A A A

Click below to share this page

Feed icon

Latest Human Wellbeing News

Saracens players wear patches in games and training

Working with Saracens to monitor concussion in rugby

Published: May 21, 2015 12:09:04 PM

Chemotherapy machine

Chemo before surgery benefits patients with advanced ovarian cancer

Published: May 20, 2015 1:32:26 PM

Hormones that trigger puberty in the mouse brain

Missing molecule prevents puberty

Published: May 19, 2015 10:12:34 AM




Behaviourial Interventions: an introductions to the Multiphase Optimization Strategy (MOST) for engineering better behavioural interventions

Linda Collins, Professor of Human Development and Family Studies, Director of The Methodology Center, Pennsylvania State University

Monday, 29 July 2013

10am-1pm - break at 11.30am for 10 mins

Behavioral interventions, for example, interventions aimed at helping people to quit using tobacco or other drugs, increase their physical activity, lose weight, or overcome depression, play an important role in public health. In this half-day workshop I will describe an alternative framework for building and evaluating behavioral interventions. This framework, called the Multiphase Optimization Strategy (MOST), is a principled, engineering-inspired, empirical approach to intervention optimization and evaluation. The goal may be to develop a cost-effective intervention; an intervention that achieves a specified level of effectiveness; the briefest intervention that achieves a minimum level of effectiveness; or any other reasonable goal. The MOST framework relies heavily on resource management by strategic choice of highly efficient experimental designs. I propose that MOST offers several benefits, including more rapid long-run improvement of interventions, without requiring a dramatic increase in intervention research resources. The purpose of this workshop is to help attendees to determine whether MOST can be useful to them in their research. The workshop will include: An overview of the preparation, optimization, and evaluation phases of MOST; discussion of potential advantages of this approach; review of several applications of MOST; and resources to enable attendees to learn more. Time will be reserved for open discussion of how attendees might apply MOST in their own research.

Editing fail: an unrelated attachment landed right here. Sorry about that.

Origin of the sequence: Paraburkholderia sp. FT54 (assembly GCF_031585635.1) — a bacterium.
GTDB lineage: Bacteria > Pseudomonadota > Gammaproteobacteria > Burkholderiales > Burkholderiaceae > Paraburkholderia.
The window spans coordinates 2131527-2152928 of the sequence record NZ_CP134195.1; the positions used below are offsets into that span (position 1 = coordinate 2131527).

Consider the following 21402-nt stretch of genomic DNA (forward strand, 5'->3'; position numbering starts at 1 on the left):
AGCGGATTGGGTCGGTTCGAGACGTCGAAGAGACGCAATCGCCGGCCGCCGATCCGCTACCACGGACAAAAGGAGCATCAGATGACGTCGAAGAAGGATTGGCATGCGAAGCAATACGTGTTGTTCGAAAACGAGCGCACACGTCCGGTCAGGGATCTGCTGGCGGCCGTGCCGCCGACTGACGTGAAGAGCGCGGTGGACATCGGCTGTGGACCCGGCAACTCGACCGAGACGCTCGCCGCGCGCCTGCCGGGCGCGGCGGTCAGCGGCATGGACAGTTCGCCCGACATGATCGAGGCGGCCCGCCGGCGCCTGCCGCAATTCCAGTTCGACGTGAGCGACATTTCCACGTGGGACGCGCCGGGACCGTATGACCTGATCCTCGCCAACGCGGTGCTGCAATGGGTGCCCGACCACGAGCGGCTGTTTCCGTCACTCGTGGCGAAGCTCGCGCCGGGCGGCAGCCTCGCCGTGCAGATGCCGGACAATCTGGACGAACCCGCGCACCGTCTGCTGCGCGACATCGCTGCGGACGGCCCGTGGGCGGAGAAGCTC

Relevant readings:
Collins, L.M., Baker, T.B., Mermelstein, R.J., Piper, M.E., Jorenby, D.E., Smith, S.S., Schlam, T.R., Cook, J.W., & Fiore, M.C. (2011). The Multiphase Optimization Strategy for engineering effective tobacco use interventions. Annals of Behavioral Medicine, 41, 208-226.

Collins, L.M., Dziak, J.R., & Li, R. (2009). Design of experiments with multiple independent variables: A resource management perspective on complete and reduced factorial designs. Psychological Methods, 14, 202-224.

Page last modified on 30 jul 13 17:00